Even within metros where there’ll be a notable increase in available apartments, such as Nashville, most of it will be in the luxury category, where rents average $2,270, nationally. Some 70% of the new rental inventory will be the luxury class, said Jay Lybik, national director of multifamily analytics at CoStar.
That will leave most tenants unlikely to see a big enough reduction in rent to make a difference, industry experts and economists say.
“I think we’re in a period of rent flattening for 12 or 18 months, but it’s certainly not a big rent decline,” said Hessam Nadji, CEO of commercial real estate firm Marcus & Millichap.
“We’re building a multi-decade record number of units,” Nadji said. “It’s going to cause some softening and some pockets of overbuilding, but it’s not going to fundamentally resolve the housing shortage or the affordability problem for renters across the U.S.”
The surge in rents has made it difficult for workers to keep up with inflation despite solid wage gains the past few years and exacerbated a long-term trend. Between 1999 and 2022, U.S. rents soared 135%, while income grew 77%, according to data from Moody’s Analytics.
Realtor.com is forecasting that rents will drop an average of 0.9% this year. But while down nationally, rents are still rising in many markets around the country, especially those where hiring remains robust.
In the New York metro area, the median rent climbed 4.7% in June from a year earlier to $2,899, according to Realtor.com. In the Midwest, rents surged 5.6% in the Cincinnati metro area to $1,188, and 6.9% to $1,350 in the Indianapolis metro area.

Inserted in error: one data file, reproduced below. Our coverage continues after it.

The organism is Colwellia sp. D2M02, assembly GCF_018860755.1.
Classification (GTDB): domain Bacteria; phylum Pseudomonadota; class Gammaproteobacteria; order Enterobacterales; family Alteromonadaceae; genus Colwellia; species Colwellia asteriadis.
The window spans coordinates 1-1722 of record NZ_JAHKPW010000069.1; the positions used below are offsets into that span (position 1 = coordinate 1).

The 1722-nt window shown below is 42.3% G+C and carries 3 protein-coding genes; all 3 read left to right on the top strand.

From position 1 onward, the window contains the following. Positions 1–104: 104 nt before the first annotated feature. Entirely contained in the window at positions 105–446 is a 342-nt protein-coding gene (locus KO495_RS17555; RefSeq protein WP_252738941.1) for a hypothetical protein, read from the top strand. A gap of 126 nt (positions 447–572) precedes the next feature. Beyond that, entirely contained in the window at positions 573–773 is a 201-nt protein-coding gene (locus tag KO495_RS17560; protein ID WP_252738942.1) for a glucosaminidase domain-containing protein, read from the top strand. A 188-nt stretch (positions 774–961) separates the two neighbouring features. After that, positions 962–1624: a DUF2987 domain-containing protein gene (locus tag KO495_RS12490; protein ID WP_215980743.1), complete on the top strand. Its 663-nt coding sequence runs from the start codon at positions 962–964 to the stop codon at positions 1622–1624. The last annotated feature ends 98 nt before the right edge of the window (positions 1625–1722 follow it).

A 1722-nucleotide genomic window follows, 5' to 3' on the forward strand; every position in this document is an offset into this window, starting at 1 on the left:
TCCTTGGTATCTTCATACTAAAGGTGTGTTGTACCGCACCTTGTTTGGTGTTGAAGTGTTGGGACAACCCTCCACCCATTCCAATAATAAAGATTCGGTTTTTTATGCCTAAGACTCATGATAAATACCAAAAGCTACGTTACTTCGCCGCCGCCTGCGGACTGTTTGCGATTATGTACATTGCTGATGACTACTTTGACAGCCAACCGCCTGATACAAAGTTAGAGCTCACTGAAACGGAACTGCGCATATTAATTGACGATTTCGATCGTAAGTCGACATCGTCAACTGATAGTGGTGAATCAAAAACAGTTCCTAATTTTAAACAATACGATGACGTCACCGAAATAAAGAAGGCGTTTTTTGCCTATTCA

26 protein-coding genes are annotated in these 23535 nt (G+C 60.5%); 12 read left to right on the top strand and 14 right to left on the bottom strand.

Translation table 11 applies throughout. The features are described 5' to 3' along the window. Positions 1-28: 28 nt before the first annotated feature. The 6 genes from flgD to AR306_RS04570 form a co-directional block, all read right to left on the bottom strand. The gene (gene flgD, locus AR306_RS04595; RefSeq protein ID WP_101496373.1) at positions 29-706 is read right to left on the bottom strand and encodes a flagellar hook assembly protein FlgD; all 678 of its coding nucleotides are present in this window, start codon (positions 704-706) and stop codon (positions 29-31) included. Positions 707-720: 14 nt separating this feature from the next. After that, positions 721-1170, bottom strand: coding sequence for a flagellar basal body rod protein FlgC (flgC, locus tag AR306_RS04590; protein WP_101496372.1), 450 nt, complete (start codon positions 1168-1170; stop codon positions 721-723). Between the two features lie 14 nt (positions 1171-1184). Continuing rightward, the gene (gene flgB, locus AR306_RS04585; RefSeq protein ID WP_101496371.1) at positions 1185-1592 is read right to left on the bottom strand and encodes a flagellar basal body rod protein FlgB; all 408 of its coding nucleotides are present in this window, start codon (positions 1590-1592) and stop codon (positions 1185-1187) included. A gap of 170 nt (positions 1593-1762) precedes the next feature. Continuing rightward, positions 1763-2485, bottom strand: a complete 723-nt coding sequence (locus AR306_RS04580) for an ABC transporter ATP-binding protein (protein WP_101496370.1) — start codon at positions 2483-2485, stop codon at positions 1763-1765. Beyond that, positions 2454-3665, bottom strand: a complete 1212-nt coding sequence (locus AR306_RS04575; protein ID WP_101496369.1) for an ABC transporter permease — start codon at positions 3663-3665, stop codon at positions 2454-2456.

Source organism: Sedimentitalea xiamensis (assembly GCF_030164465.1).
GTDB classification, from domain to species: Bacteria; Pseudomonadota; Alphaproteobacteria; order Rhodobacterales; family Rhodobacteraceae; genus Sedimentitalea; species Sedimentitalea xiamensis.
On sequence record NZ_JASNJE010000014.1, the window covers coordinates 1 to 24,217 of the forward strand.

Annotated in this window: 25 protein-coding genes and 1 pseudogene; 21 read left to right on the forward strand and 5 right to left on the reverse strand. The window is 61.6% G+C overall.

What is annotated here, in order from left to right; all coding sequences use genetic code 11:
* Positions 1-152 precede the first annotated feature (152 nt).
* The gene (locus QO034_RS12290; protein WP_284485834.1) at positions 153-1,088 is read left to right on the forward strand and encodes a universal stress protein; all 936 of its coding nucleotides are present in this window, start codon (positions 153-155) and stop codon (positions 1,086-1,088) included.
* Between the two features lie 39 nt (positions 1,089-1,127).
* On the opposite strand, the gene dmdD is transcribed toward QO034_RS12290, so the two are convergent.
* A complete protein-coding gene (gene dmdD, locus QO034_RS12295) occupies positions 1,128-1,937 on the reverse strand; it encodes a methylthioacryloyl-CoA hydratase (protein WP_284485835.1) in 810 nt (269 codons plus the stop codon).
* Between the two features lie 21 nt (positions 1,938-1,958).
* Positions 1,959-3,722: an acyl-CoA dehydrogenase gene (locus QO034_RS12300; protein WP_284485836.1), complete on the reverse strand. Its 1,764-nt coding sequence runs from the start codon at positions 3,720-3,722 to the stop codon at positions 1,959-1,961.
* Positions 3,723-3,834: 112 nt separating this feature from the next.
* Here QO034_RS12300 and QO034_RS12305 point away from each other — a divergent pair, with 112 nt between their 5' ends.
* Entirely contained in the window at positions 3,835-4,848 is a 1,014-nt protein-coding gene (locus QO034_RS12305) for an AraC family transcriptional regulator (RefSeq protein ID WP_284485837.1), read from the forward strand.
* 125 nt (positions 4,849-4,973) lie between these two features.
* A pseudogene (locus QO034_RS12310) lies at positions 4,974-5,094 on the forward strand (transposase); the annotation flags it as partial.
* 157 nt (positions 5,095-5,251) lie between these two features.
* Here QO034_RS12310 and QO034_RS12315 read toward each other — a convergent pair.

The current spike in apartment construction alone isn’t going to be enough to address how costly renting has become for many Americans.
“For the rest of the 2020s rents will continue to grow because millennials are such a big generation and we’re very much in the hole in terms of building housing for that generation,” said Daryl Fairweather, chief economist at Redfin. “It will take many good years of new construction to build adequate housing for millennials.”
The bigger challenge is building more work force housing, because the cost of land, labor and navigating the government approval process incentivize developers to put up luxury apartments buildings.
Expanding the supply of modestly priced rentals would help alleviate the strain from so many new apartments targeting renters with high incomes, “although additional subsidies will be needed to make housing affordable to households with the lowest incomes,” researchers at Harvard University’s Joint Center for Housing Studies wrote in a recent report.
Despite the overall pullback in U.S. rents, Joey Di Girolamo, in Pembroke Pines, Florida, worries that he’ll face more sharp rent increases in coming years.
Last year, the web designer left a two-bedroom, two-bath townhome he rented for $2,200 a month to avoid a $600 a month increase. This year, his rent went up by $200, a nearly 10% jump.
“That blew me away,” said Di Girolamo, 50. “I’m just kind of dreading what it’s going to be like next year, but especially 3 or 4 years from now.”